Low-income parents seeking charter schools losing support from both left and right

Low-income parents seeking charter schools losing support from both left and right
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Lost in last week’s frenetic news about Trump’s revenge tour and an unpredictable international virus, a big story got overlooked: what might be the beginning of the end to the conservative/liberal alliance to offer better school options — high performing public charter schools — to low-income parents. 

Those caught in the middle, and the clear losers here, are tens of thousands of black and Hispanic parents who can’t afford to move to the suburbs and desperately seek out charter schools they believe, and evidence shows, offer their children brighter futures. 

Explaining why this is happening requires a bit of background: For years Republicans both at the national and local level worked with reform-minded Democrats to open up charter school options to low-income parents who can’t afford to move to better school districts. That hit a high point under President Obama who dedicated funds to replicate the best of these schools, and the results are striking in two ways.

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First, the students in those charters, mostly black and Hispanic, are out-learning their counterparts in traditional schools — by a lot, according to research from Stanford’s CREDO evaluation center. Researchers there found that urban charter schools in more than twenty cities outperform other public schools by an average of the equivalent of 28 extra days of learning in reading 40 days in math. In some cities, urban charters outperformed by substantially more. 

Second, compared to their counterparts the students graduating from those charters are far more likely to succeed in college: two to four times more likely to earn bachelor’s degrees. The irony: that remarkable achievement, which became known only in the last two years, now coincides with the unraveling of the political support that made that all possible.

Why are these gains now at risk? 

It all started three years ago when President TrumpDonald John TrumpSanders says he wouldn't 'drop dead' if Trump decided on universal healthcare Overnight Health Care: Trump officials lay groundwork for May reopening | Democrats ramp up talks with Mnuchin on next relief deal | Fauci says death toll could be around 60,000 Hillicon Valley: State officials push for more election funds | Coronavirus surveillance concerns ramp up pressure for privacy bill | Senators warned not to use Zoom | Agencies ask FCC to revoke China Telecom's license MORE pushed the entire country into warring camps. Democrats, especially so-called progressives, eagerly threw down against anything Trump favored, including charter schools, or so it appeared at the time.

That is best seen in the current crop of top-tier Democratic presidential candidates, who are being asked: Do you now or have you ever supported charter schools? With the exception of Mike Bloomberg who oversaw a successful charter sector as mayor of New York City, most eagerly denounce charter schools or stay quiet.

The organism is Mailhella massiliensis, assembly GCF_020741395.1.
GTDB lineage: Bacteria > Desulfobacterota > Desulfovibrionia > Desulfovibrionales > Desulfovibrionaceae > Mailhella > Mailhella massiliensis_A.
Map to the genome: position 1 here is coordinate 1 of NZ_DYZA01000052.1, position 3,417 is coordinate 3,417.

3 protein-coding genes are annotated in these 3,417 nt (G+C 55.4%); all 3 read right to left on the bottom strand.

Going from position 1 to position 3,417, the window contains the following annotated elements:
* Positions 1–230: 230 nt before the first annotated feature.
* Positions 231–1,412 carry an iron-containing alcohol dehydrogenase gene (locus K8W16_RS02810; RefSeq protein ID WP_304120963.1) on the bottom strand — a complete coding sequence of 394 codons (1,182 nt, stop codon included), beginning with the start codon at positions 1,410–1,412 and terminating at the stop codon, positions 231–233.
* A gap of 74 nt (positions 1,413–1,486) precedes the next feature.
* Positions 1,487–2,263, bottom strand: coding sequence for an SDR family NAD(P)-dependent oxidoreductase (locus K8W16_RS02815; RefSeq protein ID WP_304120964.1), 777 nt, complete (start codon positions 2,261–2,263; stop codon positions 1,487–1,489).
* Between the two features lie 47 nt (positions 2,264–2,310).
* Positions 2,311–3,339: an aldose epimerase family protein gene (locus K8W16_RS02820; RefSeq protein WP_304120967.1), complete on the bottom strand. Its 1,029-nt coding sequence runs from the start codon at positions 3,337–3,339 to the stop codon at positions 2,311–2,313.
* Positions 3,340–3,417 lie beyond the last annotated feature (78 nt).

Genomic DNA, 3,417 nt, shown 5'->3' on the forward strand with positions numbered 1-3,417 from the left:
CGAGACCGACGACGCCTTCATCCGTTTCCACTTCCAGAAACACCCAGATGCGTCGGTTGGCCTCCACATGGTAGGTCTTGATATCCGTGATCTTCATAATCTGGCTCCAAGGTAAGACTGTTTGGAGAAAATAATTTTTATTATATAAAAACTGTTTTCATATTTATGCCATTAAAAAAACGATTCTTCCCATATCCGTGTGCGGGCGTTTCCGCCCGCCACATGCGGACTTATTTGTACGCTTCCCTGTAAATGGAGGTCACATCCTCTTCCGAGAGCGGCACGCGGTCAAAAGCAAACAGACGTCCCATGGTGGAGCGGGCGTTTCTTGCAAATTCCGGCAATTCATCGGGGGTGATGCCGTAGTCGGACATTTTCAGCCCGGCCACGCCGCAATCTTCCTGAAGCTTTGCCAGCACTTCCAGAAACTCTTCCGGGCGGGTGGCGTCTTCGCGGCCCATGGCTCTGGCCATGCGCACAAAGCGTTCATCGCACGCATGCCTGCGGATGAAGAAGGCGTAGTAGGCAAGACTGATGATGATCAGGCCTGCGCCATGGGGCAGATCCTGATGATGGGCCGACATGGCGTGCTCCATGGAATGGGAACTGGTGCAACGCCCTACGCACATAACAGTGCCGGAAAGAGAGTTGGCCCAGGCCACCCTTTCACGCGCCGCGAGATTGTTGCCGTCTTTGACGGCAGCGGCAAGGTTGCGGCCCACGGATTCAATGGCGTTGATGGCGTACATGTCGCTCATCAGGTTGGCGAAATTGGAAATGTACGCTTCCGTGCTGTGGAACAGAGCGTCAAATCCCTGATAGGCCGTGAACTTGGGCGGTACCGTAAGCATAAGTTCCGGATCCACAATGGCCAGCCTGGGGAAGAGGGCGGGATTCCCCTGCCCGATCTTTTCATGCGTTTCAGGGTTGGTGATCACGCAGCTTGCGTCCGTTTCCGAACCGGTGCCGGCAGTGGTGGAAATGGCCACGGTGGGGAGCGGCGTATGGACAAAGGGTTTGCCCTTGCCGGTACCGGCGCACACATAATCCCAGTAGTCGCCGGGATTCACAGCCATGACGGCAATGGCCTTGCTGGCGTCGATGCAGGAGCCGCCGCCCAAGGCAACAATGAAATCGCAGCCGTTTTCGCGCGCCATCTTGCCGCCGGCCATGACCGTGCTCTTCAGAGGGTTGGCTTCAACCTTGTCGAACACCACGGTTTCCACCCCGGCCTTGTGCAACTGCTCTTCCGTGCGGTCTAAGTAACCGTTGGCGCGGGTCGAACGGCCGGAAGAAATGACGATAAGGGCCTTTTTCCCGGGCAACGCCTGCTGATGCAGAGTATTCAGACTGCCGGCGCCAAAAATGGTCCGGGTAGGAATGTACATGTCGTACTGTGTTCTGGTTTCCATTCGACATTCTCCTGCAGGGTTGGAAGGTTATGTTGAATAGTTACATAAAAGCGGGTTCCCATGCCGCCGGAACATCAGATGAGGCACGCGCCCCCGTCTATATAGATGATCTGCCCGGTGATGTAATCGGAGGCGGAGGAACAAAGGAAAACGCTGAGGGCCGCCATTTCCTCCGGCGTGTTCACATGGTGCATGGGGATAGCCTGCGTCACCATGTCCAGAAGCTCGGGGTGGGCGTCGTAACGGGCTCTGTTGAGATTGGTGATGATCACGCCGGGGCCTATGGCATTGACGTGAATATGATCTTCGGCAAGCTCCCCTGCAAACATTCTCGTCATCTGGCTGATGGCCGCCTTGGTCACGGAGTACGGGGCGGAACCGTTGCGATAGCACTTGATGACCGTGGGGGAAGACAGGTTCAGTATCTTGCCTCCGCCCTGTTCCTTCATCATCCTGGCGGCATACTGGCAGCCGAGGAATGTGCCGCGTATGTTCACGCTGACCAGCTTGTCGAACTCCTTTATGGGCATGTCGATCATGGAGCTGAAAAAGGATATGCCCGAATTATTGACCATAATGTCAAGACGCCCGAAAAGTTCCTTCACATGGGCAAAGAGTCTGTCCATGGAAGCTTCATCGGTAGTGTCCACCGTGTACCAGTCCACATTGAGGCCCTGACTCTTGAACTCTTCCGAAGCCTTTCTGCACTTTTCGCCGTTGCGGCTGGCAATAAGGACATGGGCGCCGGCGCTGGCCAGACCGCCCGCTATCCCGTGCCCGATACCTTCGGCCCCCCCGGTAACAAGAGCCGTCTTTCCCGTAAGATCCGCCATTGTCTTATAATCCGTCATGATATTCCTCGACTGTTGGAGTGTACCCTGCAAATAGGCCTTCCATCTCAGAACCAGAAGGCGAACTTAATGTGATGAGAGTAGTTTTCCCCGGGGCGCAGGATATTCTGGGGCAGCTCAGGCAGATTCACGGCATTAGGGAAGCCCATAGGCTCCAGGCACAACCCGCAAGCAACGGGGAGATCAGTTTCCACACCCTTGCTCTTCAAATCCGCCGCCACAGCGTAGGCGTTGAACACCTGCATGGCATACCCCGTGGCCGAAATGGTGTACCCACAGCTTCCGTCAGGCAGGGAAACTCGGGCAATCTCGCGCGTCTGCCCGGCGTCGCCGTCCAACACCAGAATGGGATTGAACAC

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Now it turns out Trump is not actually all that pro-charter, either. In the State of the Union address, he dramatically attempted to rescue a Philadelphia elementary school girl in a “failing government school” by offering her a scholarship to a private school. When it was revealed that the girl, Janiyah Davis, was actually enrolled in a high performing and highly sought-after charter school, insiders laughed it off as another example of sloppy Trump White House staff work.

A week later, when the budget was released, we learned the President actually meant it. That’s when it was revealed that he wants to eliminate the federal Charter School Program – the program that allows the highest-performing charters to expand (the same charter networks posting outstanding college success rates for their alumni) — and fold it into state block grants. Entrusting it to state legislatures, where charter-hostile teacher unions hold considerable power, is beyond risky. 

Taking its place? Tax credit funded scholarships for private schools, of course. In an instant, that revealed an uncomfortable truth: Trump Republicans prefer tax credits and vouchers -- private school options that might win them votes. Precious few votes for them among the minority parents in charters.  

The immediate reaction among education insiders was to interpret this as more infighting between voucher-loving Republicans and charter-favoring Democrats. But this is far more significant.  This is important signaling, an acknowledgment that it’s ok to stop pretending that it’s necessary to help minorities, that it’s ok to appeal directly to your base with private school options.

True, some in the Trump administration firmly believe private school options can help poor kids. But that’s not where Trump is taking his newly won-over Republican Party. Why else would he dub a high performing charter school a “failed government school” and then yank funding for expanding the best charters? 

And why should the Trump Republicans hold back and pretend to care? Progressive Democrats seeking approval from the teacher's unions already disavowed charters. Do you really expect Trump Republicans to hold out on principle when the progressives already caved? 

So for now, the thousands of minority parents relying on charter schools are on thin political ice, with indifference coming from the Republicans and hostility coming from the now-dominant wing of the Democratic Party. Not a good place to be.

Andrew J. Rotherham is a co-founder and partner at Bellwether Education, a national non-profit organization. Education author Richard Whitmire’s latest book is The B.A. Breakthrough: How Ending Diploma Disparities Can Change the Face of America.